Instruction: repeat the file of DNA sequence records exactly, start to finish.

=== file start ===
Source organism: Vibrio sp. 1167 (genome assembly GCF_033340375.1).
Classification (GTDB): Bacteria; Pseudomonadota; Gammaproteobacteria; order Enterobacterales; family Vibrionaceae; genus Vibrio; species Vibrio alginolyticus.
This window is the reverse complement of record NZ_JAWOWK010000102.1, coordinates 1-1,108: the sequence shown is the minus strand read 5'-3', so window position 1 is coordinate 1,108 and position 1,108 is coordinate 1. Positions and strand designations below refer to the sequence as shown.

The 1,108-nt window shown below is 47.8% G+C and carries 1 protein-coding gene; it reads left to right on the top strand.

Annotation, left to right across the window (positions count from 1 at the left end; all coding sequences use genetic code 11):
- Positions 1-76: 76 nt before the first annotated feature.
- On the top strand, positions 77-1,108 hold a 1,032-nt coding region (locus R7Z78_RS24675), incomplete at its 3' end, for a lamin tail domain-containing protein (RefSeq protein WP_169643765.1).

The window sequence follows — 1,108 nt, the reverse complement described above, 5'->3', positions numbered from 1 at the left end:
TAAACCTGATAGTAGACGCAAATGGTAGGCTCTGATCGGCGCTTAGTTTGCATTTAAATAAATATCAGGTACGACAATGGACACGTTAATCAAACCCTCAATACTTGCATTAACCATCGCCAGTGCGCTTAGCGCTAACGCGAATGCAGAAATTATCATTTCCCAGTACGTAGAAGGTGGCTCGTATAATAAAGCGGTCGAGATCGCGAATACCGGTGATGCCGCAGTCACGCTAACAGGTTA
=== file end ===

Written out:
Source organism: Vibrio sp. 1167 (genome assembly GCF_033340375.1).
Classification (GTDB): Bacteria; Pseudomonadota; Gammaproteobacteria; order Enterobacterales; family Vibrionaceae; genus Vibrio; species Vibrio alginolyticus.
This window is the reverse complement of record NZ_JAWOWK010000102.1, coordinates 1-1,108: the sequence shown is the minus strand read 5'-3', so window position 1 is coordinate 1,108 and position 1,108 is coordinate 1. Positions and strand designations below refer to the sequence as shown.

The 1,108-nt window shown below is 47.8% G+C and carries 1 protein-coding gene; it reads left to right on the top strand.

Annotation, left to right across the window (positions count from 1 at the left end; all coding sequences use genetic code 11):
- Positions 1-76: 76 nt before the first annotated feature.
- On the top strand, positions 77-1,108 hold a 1,032-nt coding region (locus R7Z78_RS24675), incomplete at its 3' end, for a lamin tail domain-containing protein (RefSeq protein WP_169643765.1).

The window sequence follows — 1,108 nt, the reverse complement described above, 5'->3', positions numbered from 1 at the left end:
TAAACCTGATAGTAGACGCAAATGGTAGGCTCTGATCGGCGCTTAGTTTGCATTTAAATAAATATCAGGTACGACAATGGACACGTTAATCAAACCCTCAATACTTGCATTAACCATCGCCAGTGCGCTTAGCGCTAACGCGAATGCAGAAATTATCATTTCCCAGTACGTAGAAGGTGGCTCGTATAATAAAGCGGTCGAGATCGCGAATACCGGTGATGCCGCAGTCACGCTAACAGGTTA